One of the most difficult parts of being divorced and beginning to date again is how it can affect your children. You can spend so much time and love and patience getting them used to the idea of Mommy and Daddy being apart, and it can be agonizing and heartbreaking. For everyone. As time passes and our lives begin to keep moving forward, if we are lucky we begin dating again. Which is scary and exciting in a weird about-to-take-the-plunge-on-a-rollercoaster way. Hopefully, you meet someone you enjoy spending time with, who makes you laugh and ultimately brings out the best parts of you. With that, though, comes new territory and this very important question: “Will I introduce my kids to this person?”
There is no right or wrong answer or mentality to have or even answer to this, I believe. There are so many factors to consider: Your kids’ age, the amount of time that has passed since the divorce, the possibility that your new honey might not even be open to meeting your children. Having let two men meet my children in the past few years since my divorce, I have made the decision each time with the help of my ex and open conversations with the kids. It was very important to me that my ex be okay with the kids meeting anyone. We have a pretty good and communicative relationship, and he knew both times that I was dating someone before the kids did. The first time, the man I was seeing lived out of town. When he came to visit for a long weekend, we decided it was a good time for them to meet. He had children the same age and so we agreed to just let the kids meet him as a friend of mine. It turned out that the kids enjoyed his company, and when we visited the city he lives in, they wound up becoming friends with his daughter. We kept it very simple, never showing affection around the kids, and my kids seemed to really adjust to seeing me with another man.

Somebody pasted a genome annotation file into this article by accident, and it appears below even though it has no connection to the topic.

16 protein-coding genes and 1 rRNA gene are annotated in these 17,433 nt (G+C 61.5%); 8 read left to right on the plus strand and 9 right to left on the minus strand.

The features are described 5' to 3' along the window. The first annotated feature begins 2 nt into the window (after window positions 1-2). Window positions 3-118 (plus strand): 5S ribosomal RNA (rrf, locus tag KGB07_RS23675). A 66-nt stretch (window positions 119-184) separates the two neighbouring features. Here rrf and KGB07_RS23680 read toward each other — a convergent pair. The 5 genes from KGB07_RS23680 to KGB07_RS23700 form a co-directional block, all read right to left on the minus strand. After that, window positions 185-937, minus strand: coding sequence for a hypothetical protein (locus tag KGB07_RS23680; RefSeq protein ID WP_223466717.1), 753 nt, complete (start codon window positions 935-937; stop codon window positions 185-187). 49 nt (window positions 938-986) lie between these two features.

Recently, I have let the man I have been spending time with meet my kids. Again, it was after a discussion with my ex and his approval. This time, my kids understand that there is a romantic tone to the relationship, and there are some simple affectionate gestures they see, like a quick kiss or touch as we walk by one another. They seem to be taking comfort in seeing the softer sides of me come out. It’s opened up conversations with my daughter that I hope will help her when she reaches that point in her life when she will start dating. I feel comfortable with him around my kids because I want my kids to see what healthy relationships between a man and a woman can look like.
With both of these men, my ex felt enough comfortable to be around them, and so the kids were shown that nobody felt threatened or uninvited. That Mommy and Daddy really are friends who want each other to be happy, and that they will be there to support each other in that.
But this kind of approach isn’t necessarily the one that will work for every person. For some people, they like stick to a time line: “No meeting the kids for 6 months/a year/x amount of time.” For some, strong commitment like engagement is the time. For me, it was recognizing that these men were worthy of knowing my kids, who are the center of my world. To be with me in any way, you have to see me as a mom, because that role is the one that I take most seriously. If you can’t love that side of me, you can’t hope to love me at all.